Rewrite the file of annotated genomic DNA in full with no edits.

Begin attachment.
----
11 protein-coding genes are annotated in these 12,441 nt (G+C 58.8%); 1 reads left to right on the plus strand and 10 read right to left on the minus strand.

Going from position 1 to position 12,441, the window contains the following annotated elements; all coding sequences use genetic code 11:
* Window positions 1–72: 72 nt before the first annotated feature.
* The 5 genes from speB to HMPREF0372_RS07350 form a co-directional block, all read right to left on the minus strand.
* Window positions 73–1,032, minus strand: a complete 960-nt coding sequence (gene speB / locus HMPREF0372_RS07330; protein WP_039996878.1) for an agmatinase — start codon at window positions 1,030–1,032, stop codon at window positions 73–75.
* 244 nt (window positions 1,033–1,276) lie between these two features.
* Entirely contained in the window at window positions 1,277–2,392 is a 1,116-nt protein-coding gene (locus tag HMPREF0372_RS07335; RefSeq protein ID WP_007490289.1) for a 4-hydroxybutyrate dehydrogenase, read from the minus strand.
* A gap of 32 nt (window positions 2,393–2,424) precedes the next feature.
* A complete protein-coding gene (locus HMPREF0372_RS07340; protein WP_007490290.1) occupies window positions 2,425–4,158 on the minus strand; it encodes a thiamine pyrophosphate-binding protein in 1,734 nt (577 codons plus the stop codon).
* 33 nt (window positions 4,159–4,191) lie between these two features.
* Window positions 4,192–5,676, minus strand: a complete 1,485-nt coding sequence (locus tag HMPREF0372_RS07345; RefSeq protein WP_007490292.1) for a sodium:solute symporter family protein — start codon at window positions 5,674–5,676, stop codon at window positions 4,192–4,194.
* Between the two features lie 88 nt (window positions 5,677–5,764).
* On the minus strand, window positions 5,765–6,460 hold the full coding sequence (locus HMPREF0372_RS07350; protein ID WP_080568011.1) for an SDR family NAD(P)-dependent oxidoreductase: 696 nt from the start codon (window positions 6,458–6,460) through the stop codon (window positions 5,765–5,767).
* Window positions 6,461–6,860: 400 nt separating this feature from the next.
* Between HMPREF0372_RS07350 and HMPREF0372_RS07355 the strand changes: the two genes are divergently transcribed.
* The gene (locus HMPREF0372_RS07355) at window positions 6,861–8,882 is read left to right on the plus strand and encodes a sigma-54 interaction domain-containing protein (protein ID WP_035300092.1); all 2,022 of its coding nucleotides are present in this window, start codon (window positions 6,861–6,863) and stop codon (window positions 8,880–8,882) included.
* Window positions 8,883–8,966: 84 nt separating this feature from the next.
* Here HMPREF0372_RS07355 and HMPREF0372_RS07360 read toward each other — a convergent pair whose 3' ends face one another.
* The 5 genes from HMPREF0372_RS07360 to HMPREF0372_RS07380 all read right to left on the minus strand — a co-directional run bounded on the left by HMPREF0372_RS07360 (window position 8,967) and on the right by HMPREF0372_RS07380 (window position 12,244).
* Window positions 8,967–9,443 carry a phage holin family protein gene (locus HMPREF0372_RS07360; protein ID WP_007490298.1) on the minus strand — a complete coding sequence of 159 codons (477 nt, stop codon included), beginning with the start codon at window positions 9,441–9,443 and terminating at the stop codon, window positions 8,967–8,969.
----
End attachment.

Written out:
11 protein-coding genes are annotated in these 12,441 nt (G+C 58.8%); 1 reads left to right on the plus strand and 10 read right to left on the minus strand.

Going from position 1 to position 12,441, the window contains the following annotated elements; all coding sequences use genetic code 11:
* Window positions 1–72: 72 nt before the first annotated feature.
* The 5 genes from speB to HMPREF0372_RS07350 form a co-directional block, all read right to left on the minus strand.
* Window positions 73–1,032, minus strand: a complete 960-nt coding sequence (gene speB / locus HMPREF0372_RS07330; protein WP_039996878.1) for an agmatinase — start codon at window positions 1,030–1,032, stop codon at window positions 73–75.
* 244 nt (window positions 1,033–1,276) lie between these two features.
* Entirely contained in the window at window positions 1,277–2,392 is a 1,116-nt protein-coding gene (locus tag HMPREF0372_RS07335; RefSeq protein ID WP_007490289.1) for a 4-hydroxybutyrate dehydrogenase, read from the minus strand.
* A gap of 32 nt (window positions 2,393–2,424) precedes the next feature.
* A complete protein-coding gene (locus HMPREF0372_RS07340; protein WP_007490290.1) occupies window positions 2,425–4,158 on the minus strand; it encodes a thiamine pyrophosphate-binding protein in 1,734 nt (577 codons plus the stop codon).
* 33 nt (window positions 4,159–4,191) lie between these two features.
* Window positions 4,192–5,676, minus strand: a complete 1,485-nt coding sequence (locus tag HMPREF0372_RS07345; RefSeq protein WP_007490292.1) for a sodium:solute symporter family protein — start codon at window positions 5,674–5,676, stop codon at window positions 4,192–4,194.
* Between the two features lie 88 nt (window positions 5,677–5,764).
* On the minus strand, window positions 5,765–6,460 hold the full coding sequence (locus HMPREF0372_RS07350; protein ID WP_080568011.1) for an SDR family NAD(P)-dependent oxidoreductase: 696 nt from the start codon (window positions 6,458–6,460) through the stop codon (window positions 5,765–5,767).
* Window positions 6,461–6,860: 400 nt separating this feature from the next.
* Between HMPREF0372_RS07350 and HMPREF0372_RS07355 the strand changes: the two genes are divergently transcribed.
* The gene (locus HMPREF0372_RS07355) at window positions 6,861–8,882 is read left to right on the plus strand and encodes a sigma-54 interaction domain-containing protein (protein ID WP_035300092.1); all 2,022 of its coding nucleotides are present in this window, start codon (window positions 6,861–6,863) and stop codon (window positions 8,880–8,882) included.
* Window positions 8,883–8,966: 84 nt separating this feature from the next.
* Here HMPREF0372_RS07355 and HMPREF0372_RS07360 read toward each other — a convergent pair whose 3' ends face one another.
* The 5 genes from HMPREF0372_RS07360 to HMPREF0372_RS07380 all read right to left on the minus strand — a co-directional run bounded on the left by HMPREF0372_RS07360 (window position 8,967) and on the right by HMPREF0372_RS07380 (window position 12,244).
* Window positions 8,967–9,443 carry a phage holin family protein gene (locus HMPREF0372_RS07360; protein ID WP_007490298.1) on the minus strand — a complete coding sequence of 159 codons (477 nt, stop codon included), beginning with the start codon at window positions 9,441–9,443 and terminating at the stop codon, window positions 8,967–8,969.